AppLocker has been around for a few years and whilst the concept is very simple, the implementation can get very complex. In this series of blogs, I will look at AppLocker rules and the implementation of these rules .
Blacklisting vs Whitelisting
The first decision you face to decide if your organization can benefit from deploying AppLocker is whether to go “whitelisting” or “blacklisting”.
Before you start, let’s look at the definition of the two.
A list of applications that are regarded as unacceptable or untrustworthy and should be excluded or avoided. These applications would be explicitly specified in an AppLocker rule to block these applications from running. Therefore, anything can be executed provided it hasn’t been “Blacklisted”.
A list of applications considered to be acceptable or trustworthy. These applications would be explicitly specified in an AppLocker rule and only these applications would be allowed to run and therefore implicitly deny anything other than the whitelist applications.
Now you have a clear idea of what these options mean and probably know what route you would like to take, but there are more considerations to look at.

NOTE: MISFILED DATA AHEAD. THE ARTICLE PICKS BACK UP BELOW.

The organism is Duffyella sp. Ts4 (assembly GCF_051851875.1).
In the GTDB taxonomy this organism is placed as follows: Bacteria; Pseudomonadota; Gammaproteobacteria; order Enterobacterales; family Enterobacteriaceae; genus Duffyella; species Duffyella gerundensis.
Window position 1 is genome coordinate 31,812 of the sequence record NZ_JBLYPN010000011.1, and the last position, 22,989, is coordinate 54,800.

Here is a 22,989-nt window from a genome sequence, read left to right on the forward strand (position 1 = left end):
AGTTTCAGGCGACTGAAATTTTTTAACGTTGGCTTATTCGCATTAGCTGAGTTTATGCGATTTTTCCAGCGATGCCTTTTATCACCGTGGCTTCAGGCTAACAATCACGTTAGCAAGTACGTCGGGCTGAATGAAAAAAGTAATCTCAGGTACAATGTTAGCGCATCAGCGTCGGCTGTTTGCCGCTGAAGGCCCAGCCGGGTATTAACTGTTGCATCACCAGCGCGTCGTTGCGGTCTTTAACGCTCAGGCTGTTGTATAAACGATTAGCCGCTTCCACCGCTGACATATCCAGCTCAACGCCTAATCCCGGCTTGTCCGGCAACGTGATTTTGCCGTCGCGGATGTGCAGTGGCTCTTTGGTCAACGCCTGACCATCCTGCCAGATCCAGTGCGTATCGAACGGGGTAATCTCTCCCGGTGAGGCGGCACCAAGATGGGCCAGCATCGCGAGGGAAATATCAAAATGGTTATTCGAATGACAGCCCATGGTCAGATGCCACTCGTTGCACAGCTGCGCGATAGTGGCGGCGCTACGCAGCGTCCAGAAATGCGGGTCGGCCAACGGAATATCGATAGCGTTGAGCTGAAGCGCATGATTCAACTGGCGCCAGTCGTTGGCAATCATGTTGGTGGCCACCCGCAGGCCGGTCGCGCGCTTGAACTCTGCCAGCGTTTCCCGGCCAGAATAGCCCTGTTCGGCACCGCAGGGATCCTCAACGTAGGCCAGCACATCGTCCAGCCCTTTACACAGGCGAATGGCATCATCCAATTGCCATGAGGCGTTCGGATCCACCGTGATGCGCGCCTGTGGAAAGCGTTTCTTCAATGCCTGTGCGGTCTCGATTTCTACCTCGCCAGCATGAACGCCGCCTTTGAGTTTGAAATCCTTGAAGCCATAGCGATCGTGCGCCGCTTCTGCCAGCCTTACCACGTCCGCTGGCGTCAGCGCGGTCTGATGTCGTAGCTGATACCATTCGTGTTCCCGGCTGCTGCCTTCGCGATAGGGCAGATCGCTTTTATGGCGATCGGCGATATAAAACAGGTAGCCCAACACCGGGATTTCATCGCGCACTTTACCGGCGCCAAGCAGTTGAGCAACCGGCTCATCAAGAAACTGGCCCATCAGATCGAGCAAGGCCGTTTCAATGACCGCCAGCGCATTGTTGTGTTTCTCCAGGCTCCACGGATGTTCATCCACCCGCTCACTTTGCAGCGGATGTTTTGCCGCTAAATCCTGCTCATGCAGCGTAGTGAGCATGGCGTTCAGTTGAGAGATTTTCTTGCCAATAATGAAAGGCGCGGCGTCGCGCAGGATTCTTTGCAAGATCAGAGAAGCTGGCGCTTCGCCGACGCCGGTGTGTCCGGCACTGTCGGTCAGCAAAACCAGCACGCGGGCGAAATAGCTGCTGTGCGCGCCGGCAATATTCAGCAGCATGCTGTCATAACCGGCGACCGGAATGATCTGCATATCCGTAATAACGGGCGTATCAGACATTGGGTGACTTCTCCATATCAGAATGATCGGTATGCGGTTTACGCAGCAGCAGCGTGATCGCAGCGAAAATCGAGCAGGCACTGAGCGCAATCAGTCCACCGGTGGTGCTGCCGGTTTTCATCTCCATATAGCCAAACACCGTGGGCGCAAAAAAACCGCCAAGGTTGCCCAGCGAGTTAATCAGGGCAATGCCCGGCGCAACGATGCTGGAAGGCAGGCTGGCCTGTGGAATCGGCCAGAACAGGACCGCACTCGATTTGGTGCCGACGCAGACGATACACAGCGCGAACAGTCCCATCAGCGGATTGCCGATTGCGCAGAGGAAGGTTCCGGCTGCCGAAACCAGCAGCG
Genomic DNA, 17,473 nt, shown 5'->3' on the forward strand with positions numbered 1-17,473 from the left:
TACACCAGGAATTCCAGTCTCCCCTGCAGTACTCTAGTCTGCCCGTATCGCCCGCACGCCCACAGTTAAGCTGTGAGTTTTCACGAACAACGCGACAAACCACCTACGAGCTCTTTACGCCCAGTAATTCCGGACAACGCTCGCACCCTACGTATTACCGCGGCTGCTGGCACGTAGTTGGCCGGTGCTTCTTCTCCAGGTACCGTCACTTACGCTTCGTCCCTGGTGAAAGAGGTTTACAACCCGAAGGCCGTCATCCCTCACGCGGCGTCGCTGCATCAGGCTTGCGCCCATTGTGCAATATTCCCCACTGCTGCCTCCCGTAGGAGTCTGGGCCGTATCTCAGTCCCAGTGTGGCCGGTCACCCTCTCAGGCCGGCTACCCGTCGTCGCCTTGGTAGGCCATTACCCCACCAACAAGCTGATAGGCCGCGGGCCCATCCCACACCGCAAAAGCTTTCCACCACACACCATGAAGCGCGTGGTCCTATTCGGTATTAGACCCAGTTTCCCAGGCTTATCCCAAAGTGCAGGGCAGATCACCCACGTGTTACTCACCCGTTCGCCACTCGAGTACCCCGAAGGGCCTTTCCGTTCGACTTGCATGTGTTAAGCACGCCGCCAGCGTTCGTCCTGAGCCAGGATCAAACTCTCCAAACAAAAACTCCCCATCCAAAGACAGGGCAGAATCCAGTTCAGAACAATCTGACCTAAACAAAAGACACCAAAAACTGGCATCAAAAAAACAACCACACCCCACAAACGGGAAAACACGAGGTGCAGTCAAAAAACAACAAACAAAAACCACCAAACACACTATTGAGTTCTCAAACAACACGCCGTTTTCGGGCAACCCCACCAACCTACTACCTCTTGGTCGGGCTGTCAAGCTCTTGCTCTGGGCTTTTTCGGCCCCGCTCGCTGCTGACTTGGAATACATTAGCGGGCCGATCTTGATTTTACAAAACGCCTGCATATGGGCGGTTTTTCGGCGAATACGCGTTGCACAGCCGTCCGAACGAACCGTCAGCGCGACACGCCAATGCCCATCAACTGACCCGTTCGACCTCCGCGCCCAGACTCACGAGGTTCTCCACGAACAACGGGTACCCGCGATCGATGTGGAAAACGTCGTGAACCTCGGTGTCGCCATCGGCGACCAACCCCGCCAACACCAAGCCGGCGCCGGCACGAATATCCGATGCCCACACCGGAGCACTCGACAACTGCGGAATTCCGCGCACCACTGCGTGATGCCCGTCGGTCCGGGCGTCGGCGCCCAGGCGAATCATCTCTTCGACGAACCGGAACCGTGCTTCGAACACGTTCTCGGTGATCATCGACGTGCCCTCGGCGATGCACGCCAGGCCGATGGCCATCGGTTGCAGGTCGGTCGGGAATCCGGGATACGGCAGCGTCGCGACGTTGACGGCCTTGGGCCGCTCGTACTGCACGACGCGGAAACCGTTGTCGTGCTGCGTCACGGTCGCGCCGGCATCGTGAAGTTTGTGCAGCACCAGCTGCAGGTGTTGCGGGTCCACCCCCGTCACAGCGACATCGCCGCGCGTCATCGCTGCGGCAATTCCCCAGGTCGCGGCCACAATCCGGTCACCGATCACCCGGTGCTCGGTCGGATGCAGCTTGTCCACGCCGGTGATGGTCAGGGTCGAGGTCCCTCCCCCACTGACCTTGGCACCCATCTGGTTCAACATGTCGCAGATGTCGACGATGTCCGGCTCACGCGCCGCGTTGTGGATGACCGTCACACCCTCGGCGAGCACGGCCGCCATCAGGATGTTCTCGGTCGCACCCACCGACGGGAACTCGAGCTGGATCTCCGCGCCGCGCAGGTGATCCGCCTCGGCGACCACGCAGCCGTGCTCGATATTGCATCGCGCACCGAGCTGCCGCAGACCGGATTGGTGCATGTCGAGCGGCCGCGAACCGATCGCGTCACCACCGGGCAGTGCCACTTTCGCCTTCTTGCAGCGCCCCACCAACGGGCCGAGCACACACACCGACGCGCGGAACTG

Below is a small comparison between the two:
Protect against yesterday’s threats
Always leaves zero-day opportunities for hackers
Requires less rules
Less time required for implementation
Protect against tomorrow’s threats
Minimizes opportunity for yet-unknown threats
Requires more complex set of rules
Requires analysis of the environment and therefore requires more time
In very large organizations where applications are not all known, you would require enough time to gather and analyse the AppLocker event logs. Although implementing blacklisting could be easier and a “quick” win, the efforts put into whitelisting ensures a more secure environment.
Keep in mind that AppLocker is not a replacement for your anti-virus software, but rather compliments it by assisting to prevent the execution of unwanted applications.
In the next blog I will look at AppLocker Rules, Rule Conditions and how to enforce them.